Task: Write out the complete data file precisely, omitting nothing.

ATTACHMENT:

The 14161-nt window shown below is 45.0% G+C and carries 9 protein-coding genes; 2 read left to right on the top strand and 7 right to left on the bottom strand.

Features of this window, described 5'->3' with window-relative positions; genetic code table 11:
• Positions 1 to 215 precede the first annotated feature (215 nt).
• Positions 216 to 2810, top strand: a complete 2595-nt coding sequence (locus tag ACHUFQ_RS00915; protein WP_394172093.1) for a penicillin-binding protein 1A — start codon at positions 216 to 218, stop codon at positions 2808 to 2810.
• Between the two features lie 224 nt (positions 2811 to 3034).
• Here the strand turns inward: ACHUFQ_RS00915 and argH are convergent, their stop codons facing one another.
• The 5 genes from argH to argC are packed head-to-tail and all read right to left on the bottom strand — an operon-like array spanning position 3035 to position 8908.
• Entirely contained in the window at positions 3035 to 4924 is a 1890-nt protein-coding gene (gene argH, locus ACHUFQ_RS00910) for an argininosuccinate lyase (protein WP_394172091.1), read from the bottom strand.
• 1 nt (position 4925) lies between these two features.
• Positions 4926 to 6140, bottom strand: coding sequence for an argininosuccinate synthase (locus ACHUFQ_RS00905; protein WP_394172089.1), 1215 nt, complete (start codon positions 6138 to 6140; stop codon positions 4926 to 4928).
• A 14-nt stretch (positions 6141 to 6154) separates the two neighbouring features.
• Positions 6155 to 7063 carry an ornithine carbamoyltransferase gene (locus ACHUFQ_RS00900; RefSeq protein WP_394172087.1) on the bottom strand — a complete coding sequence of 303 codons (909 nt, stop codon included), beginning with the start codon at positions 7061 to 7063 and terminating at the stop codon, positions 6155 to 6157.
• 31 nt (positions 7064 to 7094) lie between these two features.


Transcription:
The 14161-nt window shown below is 45.0% G+C and carries 9 protein-coding genes; 2 read left to right on the top strand and 7 right to left on the bottom strand.

Features of this window, described 5'->3' with window-relative positions; genetic code table 11:
• Positions 1 to 215 precede the first annotated feature (215 nt).
• Positions 216 to 2810, top strand: a complete 2595-nt coding sequence (locus tag ACHUFQ_RS00915; protein WP_394172093.1) for a penicillin-binding protein 1A — start codon at positions 216 to 218, stop codon at positions 2808 to 2810.
• Between the two features lie 224 nt (positions 2811 to 3034).
• Here the strand turns inward: ACHUFQ_RS00915 and argH are convergent, their stop codons facing one another.
• The 5 genes from argH to argC are packed head-to-tail and all read right to left on the bottom strand — an operon-like array spanning position 3035 to position 8908.
• Entirely contained in the window at positions 3035 to 4924 is a 1890-nt protein-coding gene (gene argH, locus ACHUFQ_RS00910) for an argininosuccinate lyase (protein WP_394172091.1), read from the bottom strand.
• 1 nt (position 4925) lies between these two features.
• Positions 4926 to 6140, bottom strand: coding sequence for an argininosuccinate synthase (locus ACHUFQ_RS00905; protein WP_394172089.1), 1215 nt, complete (start codon positions 6138 to 6140; stop codon positions 4926 to 4928).
• A 14-nt stretch (positions 6141 to 6154) separates the two neighbouring features.
• Positions 6155 to 7063 carry an ornithine carbamoyltransferase gene (locus ACHUFQ_RS00900; RefSeq protein WP_394172087.1) on the bottom strand — a complete coding sequence of 303 codons (909 nt, stop codon included), beginning with the start codon at positions 7061 to 7063 and terminating at the stop codon, positions 6155 to 6157.
• 31 nt (positions 7064 to 7094) lie between these two features.